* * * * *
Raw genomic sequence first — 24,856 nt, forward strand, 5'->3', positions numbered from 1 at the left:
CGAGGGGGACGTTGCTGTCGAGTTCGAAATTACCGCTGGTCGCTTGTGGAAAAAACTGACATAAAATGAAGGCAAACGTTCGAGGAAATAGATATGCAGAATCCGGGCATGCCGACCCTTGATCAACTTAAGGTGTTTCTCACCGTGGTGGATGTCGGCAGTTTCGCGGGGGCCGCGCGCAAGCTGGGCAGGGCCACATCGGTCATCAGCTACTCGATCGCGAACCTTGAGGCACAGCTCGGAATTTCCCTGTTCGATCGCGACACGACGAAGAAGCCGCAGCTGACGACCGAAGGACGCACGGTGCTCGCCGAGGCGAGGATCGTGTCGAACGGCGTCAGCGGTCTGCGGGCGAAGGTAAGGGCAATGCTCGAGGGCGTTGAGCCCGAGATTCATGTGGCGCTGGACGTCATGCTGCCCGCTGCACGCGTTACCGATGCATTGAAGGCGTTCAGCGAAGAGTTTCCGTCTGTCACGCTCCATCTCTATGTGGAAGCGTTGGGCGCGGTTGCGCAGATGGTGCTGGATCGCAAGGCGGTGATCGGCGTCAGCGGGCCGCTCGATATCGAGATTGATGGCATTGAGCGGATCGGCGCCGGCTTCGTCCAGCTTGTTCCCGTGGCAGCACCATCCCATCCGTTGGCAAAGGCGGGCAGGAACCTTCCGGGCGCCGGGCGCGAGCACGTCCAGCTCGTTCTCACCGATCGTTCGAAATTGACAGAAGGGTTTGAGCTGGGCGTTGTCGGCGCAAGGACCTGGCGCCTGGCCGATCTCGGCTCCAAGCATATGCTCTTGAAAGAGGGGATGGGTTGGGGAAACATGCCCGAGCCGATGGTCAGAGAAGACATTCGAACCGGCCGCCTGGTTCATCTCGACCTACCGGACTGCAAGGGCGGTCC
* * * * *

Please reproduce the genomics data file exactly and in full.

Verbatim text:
Raw genomic sequence first — 24,856 nt, forward strand, 5'->3', positions numbered from 1 at the left:
CGAGGGGGACGTTGCTGTCGAGTTCGAAATTACCGCTGGTCGCTTGTGGAAAAAACTGACATAAAATGAAGGCAAACGTTCGAGGAAATAGATATGCAGAATCCGGGCATGCCGACCCTTGATCAACTTAAGGTGTTTCTCACCGTGGTGGATGTCGGCAGTTTCGCGGGGGCCGCGCGCAAGCTGGGCAGGGCCACATCGGTCATCAGCTACTCGATCGCGAACCTTGAGGCACAGCTCGGAATTTCCCTGTTCGATCGCGACACGACGAAGAAGCCGCAGCTGACGACCGAAGGACGCACGGTGCTCGCCGAGGCGAGGATCGTGTCGAACGGCGTCAGCGGTCTGCGGGCGAAGGTAAGGGCAATGCTCGAGGGCGTTGAGCCCGAGATTCATGTGGCGCTGGACGTCATGCTGCCCGCTGCACGCGTTACCGATGCATTGAAGGCGTTCAGCGAAGAGTTTCCGTCTGTCACGCTCCATCTCTATGTGGAAGCGTTGGGCGCGGTTGCGCAGATGGTGCTGGATCGCAAGGCGGTGATCGGCGTCAGCGGGCCGCTCGATATCGAGATTGATGGCATTGAGCGGATCGGCGCCGGCTTCGTCCAGCTTGTTCCCGTGGCAGCACCATCCCATCCGTTGGCAAAGGCGGGCAGGAACCTTCCGGGCGCCGGGCGCGAGCACGTCCAGCTCGTTCTCACCGATCGTTCGAAATTGACAGAAGGGTTTGAGCTGGGCGTTGTCGGCGCAAGGACCTGGCGCCTGGCCGATCTCGGCTCCAAGCATATGCTCTTGAAAGAGGGGATGGGTTGGGGAAACATGCCCGAGCCGATGGTCAGAGAAGACATTCGAACCGGCCGCCTGGTTCATCTCGACCTACCGGACTGCAAGGGCGGTCC